More evidence of Turkey 's strike Kurds in Syria with phosphorus appears

More evidence of Turkey 's strike Kurds in Syria with phosphorus appears

Shafaq News/ The Times newspaper published an investigation by Anthony Loyd of al-Hasakah in Syria entitled “Evidence of Turkish phosphorus attack mounts in Syria against Erdogan”.

The writer says that the pain felt by Ali was not caused by his amputated arm, which left only a small part of the shoulder, the morphine numb pain in this part of his body. But what hurt him was the horrific burns on his back and waist that made him startle due to any movement.

"I wish I could prevent the animals who burned me from burning others, rather than just taking pictures," Ali told the writer, showing his burns. The writer says that Ali's burns deeply pitted wound still giving off a chemical smell.

Loyd adds that Ali, a 21-year-old Kurdish fighter in the Syrian Democratic Forces fighting ISIS, but on October 10 his allies in the coalition against ISIS began to withdraw from northern Syria following a decision by US President ,Donald Trump.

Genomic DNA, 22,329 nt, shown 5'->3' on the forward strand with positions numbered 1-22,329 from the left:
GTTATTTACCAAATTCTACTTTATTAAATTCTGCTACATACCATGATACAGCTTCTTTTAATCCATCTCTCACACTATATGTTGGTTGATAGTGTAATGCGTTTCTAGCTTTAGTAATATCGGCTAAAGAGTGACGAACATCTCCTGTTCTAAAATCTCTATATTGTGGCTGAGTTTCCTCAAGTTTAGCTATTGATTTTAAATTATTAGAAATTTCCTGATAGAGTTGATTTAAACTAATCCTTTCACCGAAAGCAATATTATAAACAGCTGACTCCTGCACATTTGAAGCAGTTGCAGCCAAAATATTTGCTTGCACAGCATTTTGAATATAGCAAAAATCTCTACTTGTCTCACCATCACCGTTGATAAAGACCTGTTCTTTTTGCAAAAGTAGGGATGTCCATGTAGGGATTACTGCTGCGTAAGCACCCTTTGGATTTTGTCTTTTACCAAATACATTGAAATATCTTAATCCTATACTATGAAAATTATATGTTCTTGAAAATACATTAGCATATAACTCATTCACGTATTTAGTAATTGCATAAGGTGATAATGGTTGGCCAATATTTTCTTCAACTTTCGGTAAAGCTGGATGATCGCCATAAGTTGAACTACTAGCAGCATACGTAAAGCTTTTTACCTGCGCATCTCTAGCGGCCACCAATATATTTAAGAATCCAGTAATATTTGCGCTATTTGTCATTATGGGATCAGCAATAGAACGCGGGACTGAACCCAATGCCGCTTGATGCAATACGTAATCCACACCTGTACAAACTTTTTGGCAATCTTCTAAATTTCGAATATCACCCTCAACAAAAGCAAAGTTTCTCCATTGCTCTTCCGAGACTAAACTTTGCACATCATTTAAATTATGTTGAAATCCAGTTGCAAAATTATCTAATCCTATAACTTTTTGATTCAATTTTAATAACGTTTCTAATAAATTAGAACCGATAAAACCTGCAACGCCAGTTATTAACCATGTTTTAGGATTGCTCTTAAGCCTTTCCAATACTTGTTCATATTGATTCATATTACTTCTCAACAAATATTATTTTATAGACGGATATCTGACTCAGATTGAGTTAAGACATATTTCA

Overnight, Ali and his companions found themselves attacked by Turkish-backed Syrian jihadists in the border town of Ras al-Ain. The writer says that the Turkish attack, which tore his arm, also burned his back and waist area with an unknown substance, a material that led to speculation that Turkey used white phosphorus in its attack on the Kurds in Syria.

Iranian physician ,Abbas Mansourian who is treating Ali and others with burns from the Turkish attack at al-Hasakah hospital, said he found between 15 and 20 of the injured, whose burns were caused by white phosphorus.

"The burns that I see here are different from burns other than those caused by the use of incendiary chemicals such as white phosphorus," the doctor told Loyd.

Turkey denies that its military has any banned chemical weapons, which is possible. White phosphorus itself is not banned and is a major component of smoke and fire in most NATO armies.

However, the use of white phosphorus is governed by the Geneva Convention on Chemical Weapons, which is allowed to be used in grenades and ammunition but is prohibited from being used directly as inflammatory material.

Shafaq Live
Shafaq Live
Radio radio icon